Having difficulty hearing? Probably the most prevalent cause of temporary hearing loss is an accumulation of ear wax within the ear canal. Clearly, if you have encountered this or suspect that a buildup of ear wax might be causing some reduced hearing, you would like to clean your ears. The real question is the best way to do this safely, and without damaging the delicate tissues of your ear or your hearing.

For that reason, when sharing this write-up of tips, it’s wise to begin with a reminder of things not to do. You shouldn’t stick any foreign objects in your ear. Regardless of whether it’s a cotton swab or other object, you’re much more likely to make the situation even worse by further compressing the ear wax if you go poking around in your ear. Also, avoid any kind of gadget that shoots a pressurized stream of water into your ears, such as a WaterPik, because this can rupture the ear drum. Furthermore, if you know that you have a perforated eardrum or believe that you have an ear infection, don’t attempt to clean your ears on your own, and see a hearing specialist instead. Signs suggesting a possible ear infection or perforated ear drum include vomiting or diarrhea, fever, ear pain and fluid draining from the ears.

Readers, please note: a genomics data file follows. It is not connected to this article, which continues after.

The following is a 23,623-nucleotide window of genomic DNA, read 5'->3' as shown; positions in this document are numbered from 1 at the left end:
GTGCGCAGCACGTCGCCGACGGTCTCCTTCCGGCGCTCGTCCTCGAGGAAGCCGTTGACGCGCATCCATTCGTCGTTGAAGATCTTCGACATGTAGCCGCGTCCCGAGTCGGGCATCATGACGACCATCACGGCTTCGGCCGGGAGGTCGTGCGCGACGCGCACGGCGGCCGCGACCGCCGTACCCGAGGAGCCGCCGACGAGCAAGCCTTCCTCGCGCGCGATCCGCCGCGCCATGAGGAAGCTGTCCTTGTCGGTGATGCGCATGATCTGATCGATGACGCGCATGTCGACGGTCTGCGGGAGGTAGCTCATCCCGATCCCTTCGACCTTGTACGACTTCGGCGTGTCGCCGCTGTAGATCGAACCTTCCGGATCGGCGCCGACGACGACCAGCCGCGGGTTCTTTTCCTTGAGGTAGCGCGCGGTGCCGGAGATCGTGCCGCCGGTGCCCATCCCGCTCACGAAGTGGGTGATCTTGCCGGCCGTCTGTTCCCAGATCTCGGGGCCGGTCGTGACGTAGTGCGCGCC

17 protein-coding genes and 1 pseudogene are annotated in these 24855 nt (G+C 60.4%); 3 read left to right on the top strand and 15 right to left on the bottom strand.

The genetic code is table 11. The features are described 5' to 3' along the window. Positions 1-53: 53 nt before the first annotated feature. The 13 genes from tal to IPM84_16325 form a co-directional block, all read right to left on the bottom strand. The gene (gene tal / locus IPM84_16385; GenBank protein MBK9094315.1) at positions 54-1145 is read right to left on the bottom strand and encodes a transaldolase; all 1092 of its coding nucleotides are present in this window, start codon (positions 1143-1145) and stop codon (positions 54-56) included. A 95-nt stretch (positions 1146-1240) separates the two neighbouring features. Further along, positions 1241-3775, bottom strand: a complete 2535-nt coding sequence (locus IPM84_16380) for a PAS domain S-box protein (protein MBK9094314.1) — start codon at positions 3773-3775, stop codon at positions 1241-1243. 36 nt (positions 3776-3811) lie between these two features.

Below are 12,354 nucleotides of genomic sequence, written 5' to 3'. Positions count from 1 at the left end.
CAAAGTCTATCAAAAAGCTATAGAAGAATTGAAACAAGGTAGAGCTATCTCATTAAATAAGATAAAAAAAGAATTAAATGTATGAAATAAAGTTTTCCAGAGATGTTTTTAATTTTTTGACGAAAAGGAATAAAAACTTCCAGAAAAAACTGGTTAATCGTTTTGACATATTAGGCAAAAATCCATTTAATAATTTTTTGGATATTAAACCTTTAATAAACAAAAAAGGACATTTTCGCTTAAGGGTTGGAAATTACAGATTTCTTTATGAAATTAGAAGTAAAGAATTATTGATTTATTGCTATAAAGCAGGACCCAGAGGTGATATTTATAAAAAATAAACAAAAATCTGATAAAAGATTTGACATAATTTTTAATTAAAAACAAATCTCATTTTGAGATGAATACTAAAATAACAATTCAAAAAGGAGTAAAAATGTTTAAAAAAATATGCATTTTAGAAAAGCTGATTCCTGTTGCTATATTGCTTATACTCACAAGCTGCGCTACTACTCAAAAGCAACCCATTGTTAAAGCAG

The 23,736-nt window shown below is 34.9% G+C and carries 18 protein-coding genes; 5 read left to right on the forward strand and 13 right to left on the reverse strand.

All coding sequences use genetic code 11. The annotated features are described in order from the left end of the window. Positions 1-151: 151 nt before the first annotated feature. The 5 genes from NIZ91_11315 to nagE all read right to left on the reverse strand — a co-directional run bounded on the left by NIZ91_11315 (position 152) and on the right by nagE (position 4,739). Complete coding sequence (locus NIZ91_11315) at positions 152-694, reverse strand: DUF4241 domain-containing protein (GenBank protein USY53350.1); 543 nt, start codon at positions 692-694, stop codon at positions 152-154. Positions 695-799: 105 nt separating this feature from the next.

For effective home ear cleaning, all you need is a syringe or bulb of some kind at the pharmacy and a safe rinse solution. Such solutions (often called carbamide peroxide) are available at drug stores; you can also mix your own by combining equal measures of glycerin, mineral oil and 3-4%.

To apply the solution, lightly squeeze the solution into the ear using the syringe or bulb. It works best to lay down on your side and have a towel readily available to catch drips. Try to avoid touching the ear with the bulb if you can. Allow the carbamide peroxide solution to linger in your ear for a couple minutes (or, if you use hydrogen peroxide, until you stop hearing the sound of the bubbling), and then repeat with the other ear.

After the ear wax has been softened and loosened by the solution, rinse each ear once again with lukewarm water, and then dry the outer ears carefully with a soft towel. If the blockage persists, repeat this process of cleaning your ears two times a day for 2 or 3 days. If the issue still persist, call your a hearing specialist or audiologist.